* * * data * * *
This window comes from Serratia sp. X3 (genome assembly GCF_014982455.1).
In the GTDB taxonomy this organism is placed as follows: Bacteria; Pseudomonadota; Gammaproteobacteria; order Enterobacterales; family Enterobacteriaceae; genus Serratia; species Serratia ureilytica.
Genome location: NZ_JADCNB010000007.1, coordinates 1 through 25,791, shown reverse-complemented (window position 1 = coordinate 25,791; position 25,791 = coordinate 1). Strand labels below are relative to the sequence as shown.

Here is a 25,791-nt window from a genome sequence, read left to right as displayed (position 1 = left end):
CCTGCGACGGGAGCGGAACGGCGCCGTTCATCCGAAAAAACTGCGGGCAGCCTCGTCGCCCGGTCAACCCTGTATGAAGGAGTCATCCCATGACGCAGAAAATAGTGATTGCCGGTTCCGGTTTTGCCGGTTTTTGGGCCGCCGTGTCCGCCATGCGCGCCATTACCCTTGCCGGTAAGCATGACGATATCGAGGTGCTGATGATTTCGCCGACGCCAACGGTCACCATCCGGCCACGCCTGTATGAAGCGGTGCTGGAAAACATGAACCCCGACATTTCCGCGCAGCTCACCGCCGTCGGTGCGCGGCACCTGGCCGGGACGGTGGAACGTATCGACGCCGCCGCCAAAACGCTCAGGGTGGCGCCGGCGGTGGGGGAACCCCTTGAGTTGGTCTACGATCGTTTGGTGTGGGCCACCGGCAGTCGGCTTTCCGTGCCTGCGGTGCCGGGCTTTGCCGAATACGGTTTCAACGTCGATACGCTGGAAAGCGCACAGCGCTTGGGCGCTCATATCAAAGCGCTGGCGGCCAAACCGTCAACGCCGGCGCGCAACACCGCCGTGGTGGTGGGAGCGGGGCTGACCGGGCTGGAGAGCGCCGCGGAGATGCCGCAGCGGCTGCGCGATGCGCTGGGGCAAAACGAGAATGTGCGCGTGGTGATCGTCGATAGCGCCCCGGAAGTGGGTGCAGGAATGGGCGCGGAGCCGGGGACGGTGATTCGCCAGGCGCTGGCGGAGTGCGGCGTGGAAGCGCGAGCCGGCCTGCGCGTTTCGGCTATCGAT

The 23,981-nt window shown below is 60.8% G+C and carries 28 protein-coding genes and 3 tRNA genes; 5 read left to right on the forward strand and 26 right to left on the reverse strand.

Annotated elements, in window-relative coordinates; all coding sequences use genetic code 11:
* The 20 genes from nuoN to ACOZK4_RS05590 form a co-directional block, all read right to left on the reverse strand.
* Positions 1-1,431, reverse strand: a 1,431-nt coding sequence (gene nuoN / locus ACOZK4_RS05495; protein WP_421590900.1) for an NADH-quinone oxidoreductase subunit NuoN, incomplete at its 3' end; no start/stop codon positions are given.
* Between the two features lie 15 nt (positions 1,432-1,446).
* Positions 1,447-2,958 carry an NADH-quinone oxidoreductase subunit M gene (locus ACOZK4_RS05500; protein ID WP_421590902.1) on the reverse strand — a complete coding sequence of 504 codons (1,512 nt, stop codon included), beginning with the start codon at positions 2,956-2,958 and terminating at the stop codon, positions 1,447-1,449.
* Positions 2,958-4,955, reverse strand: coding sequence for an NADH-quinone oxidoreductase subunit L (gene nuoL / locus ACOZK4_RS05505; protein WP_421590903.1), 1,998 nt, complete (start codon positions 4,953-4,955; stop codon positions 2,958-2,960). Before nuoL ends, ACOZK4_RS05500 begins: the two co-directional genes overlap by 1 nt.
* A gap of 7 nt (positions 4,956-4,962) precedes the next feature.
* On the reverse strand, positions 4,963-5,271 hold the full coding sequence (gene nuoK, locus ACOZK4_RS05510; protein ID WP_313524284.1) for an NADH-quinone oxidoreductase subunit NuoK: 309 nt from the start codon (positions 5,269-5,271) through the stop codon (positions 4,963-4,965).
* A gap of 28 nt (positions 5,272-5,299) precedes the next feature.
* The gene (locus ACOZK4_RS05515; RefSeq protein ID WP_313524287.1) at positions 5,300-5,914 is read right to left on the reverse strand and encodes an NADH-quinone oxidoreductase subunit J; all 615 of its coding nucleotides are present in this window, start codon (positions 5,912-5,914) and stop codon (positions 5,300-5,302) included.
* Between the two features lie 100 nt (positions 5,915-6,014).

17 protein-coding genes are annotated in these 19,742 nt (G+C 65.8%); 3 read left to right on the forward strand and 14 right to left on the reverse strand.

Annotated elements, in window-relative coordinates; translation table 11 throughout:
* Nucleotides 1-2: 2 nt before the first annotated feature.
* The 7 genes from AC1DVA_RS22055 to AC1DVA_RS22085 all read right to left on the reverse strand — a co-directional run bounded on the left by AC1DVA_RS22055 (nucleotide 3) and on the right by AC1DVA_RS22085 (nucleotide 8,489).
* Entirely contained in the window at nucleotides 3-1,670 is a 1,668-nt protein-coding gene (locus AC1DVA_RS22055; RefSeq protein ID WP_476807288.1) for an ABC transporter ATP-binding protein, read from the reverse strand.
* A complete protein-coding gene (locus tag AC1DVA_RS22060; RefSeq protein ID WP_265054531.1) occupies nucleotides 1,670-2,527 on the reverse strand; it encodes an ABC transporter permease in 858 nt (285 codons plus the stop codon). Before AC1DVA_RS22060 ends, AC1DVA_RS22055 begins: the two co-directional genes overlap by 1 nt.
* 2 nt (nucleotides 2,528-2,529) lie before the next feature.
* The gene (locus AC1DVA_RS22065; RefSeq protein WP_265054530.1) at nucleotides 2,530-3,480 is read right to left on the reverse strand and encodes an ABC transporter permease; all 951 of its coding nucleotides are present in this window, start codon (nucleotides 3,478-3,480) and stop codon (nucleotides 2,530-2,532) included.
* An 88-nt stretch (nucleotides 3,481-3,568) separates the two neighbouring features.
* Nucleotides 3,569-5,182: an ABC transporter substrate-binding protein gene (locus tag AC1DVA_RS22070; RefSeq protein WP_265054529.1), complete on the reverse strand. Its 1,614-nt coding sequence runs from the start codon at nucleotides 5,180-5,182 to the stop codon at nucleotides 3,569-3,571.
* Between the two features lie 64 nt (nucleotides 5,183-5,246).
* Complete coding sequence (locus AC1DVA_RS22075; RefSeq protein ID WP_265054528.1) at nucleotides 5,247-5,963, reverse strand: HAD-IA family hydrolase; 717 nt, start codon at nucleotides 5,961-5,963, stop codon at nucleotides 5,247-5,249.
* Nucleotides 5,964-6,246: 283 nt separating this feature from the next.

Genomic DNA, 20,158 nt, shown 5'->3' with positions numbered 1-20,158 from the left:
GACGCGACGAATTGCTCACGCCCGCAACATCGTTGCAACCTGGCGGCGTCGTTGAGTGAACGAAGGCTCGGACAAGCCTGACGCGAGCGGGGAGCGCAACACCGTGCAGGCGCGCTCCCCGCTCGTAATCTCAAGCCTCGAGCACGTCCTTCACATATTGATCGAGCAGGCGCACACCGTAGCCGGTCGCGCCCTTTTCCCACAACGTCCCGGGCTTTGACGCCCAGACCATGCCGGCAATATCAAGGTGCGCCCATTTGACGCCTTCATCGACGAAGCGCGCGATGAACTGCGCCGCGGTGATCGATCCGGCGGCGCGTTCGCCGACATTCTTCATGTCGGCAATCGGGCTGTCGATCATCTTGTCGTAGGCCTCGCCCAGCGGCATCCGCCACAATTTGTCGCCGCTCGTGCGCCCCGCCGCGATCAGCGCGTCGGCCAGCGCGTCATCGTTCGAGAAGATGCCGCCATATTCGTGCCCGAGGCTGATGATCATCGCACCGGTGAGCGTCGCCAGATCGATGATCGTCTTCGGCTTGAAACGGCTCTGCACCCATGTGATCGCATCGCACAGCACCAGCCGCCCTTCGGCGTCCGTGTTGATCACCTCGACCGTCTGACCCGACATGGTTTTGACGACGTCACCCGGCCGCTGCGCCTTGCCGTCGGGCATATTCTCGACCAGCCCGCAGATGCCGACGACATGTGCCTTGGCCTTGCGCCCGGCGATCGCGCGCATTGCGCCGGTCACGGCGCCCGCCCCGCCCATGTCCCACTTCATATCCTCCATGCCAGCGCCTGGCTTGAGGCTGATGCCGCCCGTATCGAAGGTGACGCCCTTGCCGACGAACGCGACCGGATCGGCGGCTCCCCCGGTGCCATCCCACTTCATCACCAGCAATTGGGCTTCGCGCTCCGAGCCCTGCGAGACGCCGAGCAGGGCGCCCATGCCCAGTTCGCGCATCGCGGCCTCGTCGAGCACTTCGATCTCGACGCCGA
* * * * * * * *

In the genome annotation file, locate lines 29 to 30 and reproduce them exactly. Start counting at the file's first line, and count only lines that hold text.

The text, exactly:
* Complete coding sequence (locus AC1DVA_RS22075; RefSeq protein ID WP_265054528.1) at nucleotides 5,247-5,963, reverse strand: HAD-IA family hydrolase; 717 nt, start codon at nucleotides 5,961-5,963, stop codon at nucleotides 5,247-5,249.
* Nucleotides 5,964-6,246: 283 nt separating this feature from the next.